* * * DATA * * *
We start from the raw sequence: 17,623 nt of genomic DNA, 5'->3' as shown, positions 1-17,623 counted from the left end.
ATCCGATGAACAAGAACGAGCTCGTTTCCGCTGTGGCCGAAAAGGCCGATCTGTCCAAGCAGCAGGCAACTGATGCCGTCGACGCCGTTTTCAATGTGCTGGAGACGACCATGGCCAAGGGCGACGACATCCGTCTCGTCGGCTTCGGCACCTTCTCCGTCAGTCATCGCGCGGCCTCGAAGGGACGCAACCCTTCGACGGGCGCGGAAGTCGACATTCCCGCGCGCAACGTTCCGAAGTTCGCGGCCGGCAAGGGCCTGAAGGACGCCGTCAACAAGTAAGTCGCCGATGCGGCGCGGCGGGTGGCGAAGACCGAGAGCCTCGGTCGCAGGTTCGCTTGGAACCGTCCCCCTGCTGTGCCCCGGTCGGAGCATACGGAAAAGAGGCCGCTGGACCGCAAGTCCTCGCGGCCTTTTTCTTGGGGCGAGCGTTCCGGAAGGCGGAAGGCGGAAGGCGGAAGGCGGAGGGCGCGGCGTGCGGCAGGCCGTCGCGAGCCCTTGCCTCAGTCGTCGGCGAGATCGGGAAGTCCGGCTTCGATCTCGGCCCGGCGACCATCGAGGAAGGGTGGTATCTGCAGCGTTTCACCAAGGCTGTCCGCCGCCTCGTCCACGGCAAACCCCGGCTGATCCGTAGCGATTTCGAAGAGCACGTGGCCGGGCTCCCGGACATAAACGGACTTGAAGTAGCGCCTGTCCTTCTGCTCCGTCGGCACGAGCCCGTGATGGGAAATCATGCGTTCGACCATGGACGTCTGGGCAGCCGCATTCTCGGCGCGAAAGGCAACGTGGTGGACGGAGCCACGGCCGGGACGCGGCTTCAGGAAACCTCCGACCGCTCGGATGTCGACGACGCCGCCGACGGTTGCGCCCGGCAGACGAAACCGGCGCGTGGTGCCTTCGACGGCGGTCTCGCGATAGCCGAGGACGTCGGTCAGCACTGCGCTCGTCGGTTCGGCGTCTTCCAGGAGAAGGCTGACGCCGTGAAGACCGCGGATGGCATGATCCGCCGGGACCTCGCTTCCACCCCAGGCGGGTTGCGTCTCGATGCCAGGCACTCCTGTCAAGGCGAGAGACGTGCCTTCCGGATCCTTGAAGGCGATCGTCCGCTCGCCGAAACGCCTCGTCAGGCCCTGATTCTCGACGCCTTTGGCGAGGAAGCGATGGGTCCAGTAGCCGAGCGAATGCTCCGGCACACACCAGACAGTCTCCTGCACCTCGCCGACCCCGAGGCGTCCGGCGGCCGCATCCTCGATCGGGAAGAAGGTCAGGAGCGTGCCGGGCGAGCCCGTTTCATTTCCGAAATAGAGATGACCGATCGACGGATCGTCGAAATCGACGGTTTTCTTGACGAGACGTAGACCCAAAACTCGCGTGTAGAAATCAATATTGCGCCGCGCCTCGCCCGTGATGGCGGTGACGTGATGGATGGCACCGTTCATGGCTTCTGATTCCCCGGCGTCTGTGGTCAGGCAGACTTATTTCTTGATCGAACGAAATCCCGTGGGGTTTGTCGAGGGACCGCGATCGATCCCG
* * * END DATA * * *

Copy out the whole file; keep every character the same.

We start from the raw sequence: 17,623 nt of genomic DNA, 5'->3' as shown, positions 1-17,623 counted from the left end.
ATCCGATGAACAAGAACGAGCTCGTTTCCGCTGTGGCCGAAAAGGCCGATCTGTCCAAGCAGCAGGCAACTGATGCCGTCGACGCCGTTTTCAATGTGCTGGAGACGACCATGGCCAAGGGCGACGACATCCGTCTCGTCGGCTTCGGCACCTTCTCCGTCAGTCATCGCGCGGCCTCGAAGGGACGCAACCCTTCGACGGGCGCGGAAGTCGACATTCCCGCGCGCAACGTTCCGAAGTTCGCGGCCGGCAAGGGCCTGAAGGACGCCGTCAACAAGTAAGTCGCCGATGCGGCGCGGCGGGTGGCGAAGACCGAGAGCCTCGGTCGCAGGTTCGCTTGGAACCGTCCCCCTGCTGTGCCCCGGTCGGAGCATACGGAAAAGAGGCCGCTGGACCGCAAGTCCTCGCGGCCTTTTTCTTGGGGCGAGCGTTCCGGAAGGCGGAAGGCGGAAGGCGGAAGGCGGAGGGCGCGGCGTGCGGCAGGCCGTCGCGAGCCCTTGCCTCAGTCGTCGGCGAGATCGGGAAGTCCGGCTTCGATCTCGGCCCGGCGACCATCGAGGAAGGGTGGTATCTGCAGCGTTTCACCAAGGCTGTCCGCCGCCTCGTCCACGGCAAACCCCGGCTGATCCGTAGCGATTTCGAAGAGCACGTGGCCGGGCTCCCGGACATAAACGGACTTGAAGTAGCGCCTGTCCTTCTGCTCCGTCGGCACGAGCCCGTGATGGGAAATCATGCGTTCGACCATGGACGTCTGGGCAGCCGCATTCTCGGCGCGAAAGGCAACGTGGTGGACGGAGCCACGGCCGGGACGCGGCTTCAGGAAACCTCCGACCGCTCGGATGTCGACGACGCCGCCGACGGTTGCGCCCGGCAGACGAAACCGGCGCGTGGTGCCTTCGACGGCGGTCTCGCGATAGCCGAGGACGTCGGTCAGCACTGCGCTCGTCGGTTCGGCGTCTTCCAGGAGAAGGCTGACGCCGTGAAGACCGCGGATGGCATGATCCGCCGGGACCTCGCTTCCACCCCAGGCGGGTTGCGTCTCGATGCCAGGCACTCCTGTCAAGGCGAGAGACGTGCCTTCCGGATCCTTGAAGGCGATCGTCCGCTCGCCGAAACGCCTCGTCAGGCCCTGATTCTCGACGCCTTTGGCGAGGAAGCGATGGGTCCAGTAGCCGAGCGAATGCTCCGGCACACACCAGACAGTCTCCTGCACCTCGCCGACCCCGAGGCGTCCGGCGGCCGCATCCTCGATCGGGAAGAAGGTCAGGAGCGTGCCGGGCGAGCCCGTTTCATTTCCGAAATAGAGATGACCGATCGACGGATCGTCGAAATCGACGGTTTTCTTGACGAGACGTAGACCCAAAACTCGCGTGTAGAAATCAATATTGCGCCGCGCCTCGCCCGTGATGGCGGTGACGTGATGGATGGCACCGTTCATGGCTTCTGATTCCCCGGCGTCTGTGGTCAGGCAGACTTATTTCTTGATCGAACGAAATCCCGTGGGGTTTGTCGAGGGACCGCGATCGATCCCG